Chrístõ expected a door to open releasing Remy, but it didn’t. The door back to the console room opened, and so did one on the left, expelling several tons of water and a sodden young man dressed in black who gasped for air and struggled to stand up.

“Clem Mastri,” Chrístõ said, reaching out to help him to his feet. “I remember you from the Tower, the last time I visited Hext. You’re one of his new recruits.”

“Yes,” the agent answered. “We’re all new on this trip except for Remy. Director Hext thought it would be good for us to get some field experience. I don’t think he expected me to drown in his TARDIS, though.”

Chrístõ looked inside the room Clem had fallen out of. It was hexagonal with opaque smoked glass walls, ceiling and floor, all glistening with water droplets.

“It went all the way up to the roof?”

“It did that over and over again,” Clem answered. “It would fill up, then empty again. I was underwater for about fifteen minutes each time, recycling my breathing. I thought I was never going to get out.”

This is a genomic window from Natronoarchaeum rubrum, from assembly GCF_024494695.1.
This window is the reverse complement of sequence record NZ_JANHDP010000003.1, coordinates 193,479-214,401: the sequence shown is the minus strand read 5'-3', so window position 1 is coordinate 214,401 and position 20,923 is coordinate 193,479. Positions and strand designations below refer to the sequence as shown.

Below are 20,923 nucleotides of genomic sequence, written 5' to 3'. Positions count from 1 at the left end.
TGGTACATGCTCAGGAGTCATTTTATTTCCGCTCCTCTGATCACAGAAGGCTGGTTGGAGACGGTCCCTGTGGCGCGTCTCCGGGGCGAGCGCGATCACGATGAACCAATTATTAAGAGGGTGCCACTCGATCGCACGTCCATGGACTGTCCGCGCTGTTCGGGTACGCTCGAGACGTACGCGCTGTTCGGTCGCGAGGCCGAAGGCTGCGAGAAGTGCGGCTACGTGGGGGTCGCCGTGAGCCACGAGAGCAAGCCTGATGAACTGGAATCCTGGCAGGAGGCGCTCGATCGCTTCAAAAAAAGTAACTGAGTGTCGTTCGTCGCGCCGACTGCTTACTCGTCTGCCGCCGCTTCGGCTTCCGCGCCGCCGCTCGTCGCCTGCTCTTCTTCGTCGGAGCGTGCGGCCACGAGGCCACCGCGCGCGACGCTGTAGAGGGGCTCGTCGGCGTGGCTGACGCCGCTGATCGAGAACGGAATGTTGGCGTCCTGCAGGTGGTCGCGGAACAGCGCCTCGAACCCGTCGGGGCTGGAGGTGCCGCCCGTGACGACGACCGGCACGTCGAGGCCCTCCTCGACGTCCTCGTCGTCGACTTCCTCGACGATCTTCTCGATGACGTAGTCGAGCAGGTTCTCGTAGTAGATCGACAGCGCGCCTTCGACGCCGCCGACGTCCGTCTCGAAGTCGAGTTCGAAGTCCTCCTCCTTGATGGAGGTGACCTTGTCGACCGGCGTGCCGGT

He was a Celestial Intervention Agency man, trained to deal with all kinds of dangers. Even so, it must have been terrifying for him going underwater time and again, holding on to the very limit that a Time Lord could recycle his breathing, wondering if he was going to die this time.

“The console room looks a bit strange, but rather comfortable. Go and sit down and rest while I see if I can locate the rest of your comrades.”

Clem wandered through to the Edwardian style console room and sat down on one of the plush sofas, wetting it thoroughly. Chrístõ didn’t think it mattered. He was perfectly sure it wasn’t Paracell’s choice of furnishings, anyway.

“Remy, I think we have to try other cog permutations to open the doors and get to the other men. I’m going to give you another set. I’m going to do it telepathically. All this shouting is starting to make my throat sore.”

“We can’t do that,” Remy called back. “The walls in here are lined with lead. I can’t reach you at all.”

That was a nuisance. He really WAS tired of shouting. Then Humphrey trilled at his side and slid towards the concealed door.

“Can you get through the cracks, old boy?” Chrístõ asked.

Humphrey trilled a sound with an affirmative tone.

“Can you look at these pictures and somehow explain the pattern to Remy?” Chrístõ added. That was complicated. Humphrey really didn’t have much in the way of communication skills. “You could float next to the cogs he has to turn, maybe?”